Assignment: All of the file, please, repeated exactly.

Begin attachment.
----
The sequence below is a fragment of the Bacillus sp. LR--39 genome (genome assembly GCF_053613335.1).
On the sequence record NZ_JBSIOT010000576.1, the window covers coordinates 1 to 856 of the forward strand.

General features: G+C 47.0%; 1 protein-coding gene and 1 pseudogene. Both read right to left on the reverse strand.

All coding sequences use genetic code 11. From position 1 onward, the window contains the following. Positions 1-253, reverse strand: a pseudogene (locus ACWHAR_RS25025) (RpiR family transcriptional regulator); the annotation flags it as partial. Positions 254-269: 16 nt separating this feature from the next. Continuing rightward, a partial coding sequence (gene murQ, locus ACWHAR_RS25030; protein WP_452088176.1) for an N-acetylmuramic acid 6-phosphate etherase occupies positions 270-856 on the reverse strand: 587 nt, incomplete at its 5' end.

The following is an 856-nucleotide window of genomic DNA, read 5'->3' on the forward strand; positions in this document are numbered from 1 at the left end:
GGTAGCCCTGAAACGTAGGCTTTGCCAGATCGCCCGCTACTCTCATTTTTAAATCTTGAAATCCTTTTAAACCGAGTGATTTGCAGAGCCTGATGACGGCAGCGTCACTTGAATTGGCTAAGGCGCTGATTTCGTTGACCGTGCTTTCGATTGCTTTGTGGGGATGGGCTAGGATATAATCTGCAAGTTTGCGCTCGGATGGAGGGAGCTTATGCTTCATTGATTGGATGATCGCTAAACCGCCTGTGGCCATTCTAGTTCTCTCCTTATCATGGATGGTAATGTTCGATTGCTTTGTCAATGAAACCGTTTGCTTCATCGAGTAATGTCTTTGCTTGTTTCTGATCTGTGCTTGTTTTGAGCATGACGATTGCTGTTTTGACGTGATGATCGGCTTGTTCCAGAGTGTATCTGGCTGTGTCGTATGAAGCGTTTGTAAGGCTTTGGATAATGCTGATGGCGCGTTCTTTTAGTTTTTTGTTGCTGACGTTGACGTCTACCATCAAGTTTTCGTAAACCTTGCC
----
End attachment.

The sequence below is a fragment of the Bacillus sp. LR--39 genome (genome assembly GCF_053613335.1).
On the sequence record NZ_JBSIOT010000576.1, the window covers coordinates 1 to 856 of the forward strand.

General features: G+C 47.0%; 1 protein-coding gene and 1 pseudogene. Both read right to left on the reverse strand.

All coding sequences use genetic code 11. From position 1 onward, the window contains the following. Positions 1-253, reverse strand: a pseudogene (locus ACWHAR_RS25025) (RpiR family transcriptional regulator); the annotation flags it as partial. Positions 254-269: 16 nt separating this feature from the next. Continuing rightward, a partial coding sequence (gene murQ, locus ACWHAR_RS25030; protein WP_452088176.1) for an N-acetylmuramic acid 6-phosphate etherase occupies positions 270-856 on the reverse strand: 587 nt, incomplete at its 5' end.

The following is an 856-nucleotide window of genomic DNA, read 5'->3' on the forward strand; positions in this document are numbered from 1 at the left end:
GGTAGCCCTGAAACGTAGGCTTTGCCAGATCGCCCGCTACTCTCATTTTTAAATCTTGAAATCCTTTTAAACCGAGTGATTTGCAGAGCCTGATGACGGCAGCGTCACTTGAATTGGCTAAGGCGCTGATTTCGTTGACCGTGCTTTCGATTGCTTTGTGGGGATGGGCTAGGATATAATCTGCAAGTTTGCGCTCGGATGGAGGGAGCTTATGCTTCATTGATTGGATGATCGCTAAACCGCCTGTGGCCATTCTAGTTCTCTCCTTATCATGGATGGTAATGTTCGATTGCTTTGTCAATGAAACCGTTTGCTTCATCGAGTAATGTCTTTGCTTGTTTCTGATCTGTGCTTGTTTTGAGCATGACGATTGCTGTTTTGACGTGATGATCGGCTTGTTCCAGAGTGTATCTGGCTGTGTCGTATGAAGCGTTTGTAAGGCTTTGGATAATGCTGATGGCGCGTTCTTTTAGTTTTTTGTTGCTGACGTTGACGTCTACCATCAAGTTTTCGTAAACCTTGCC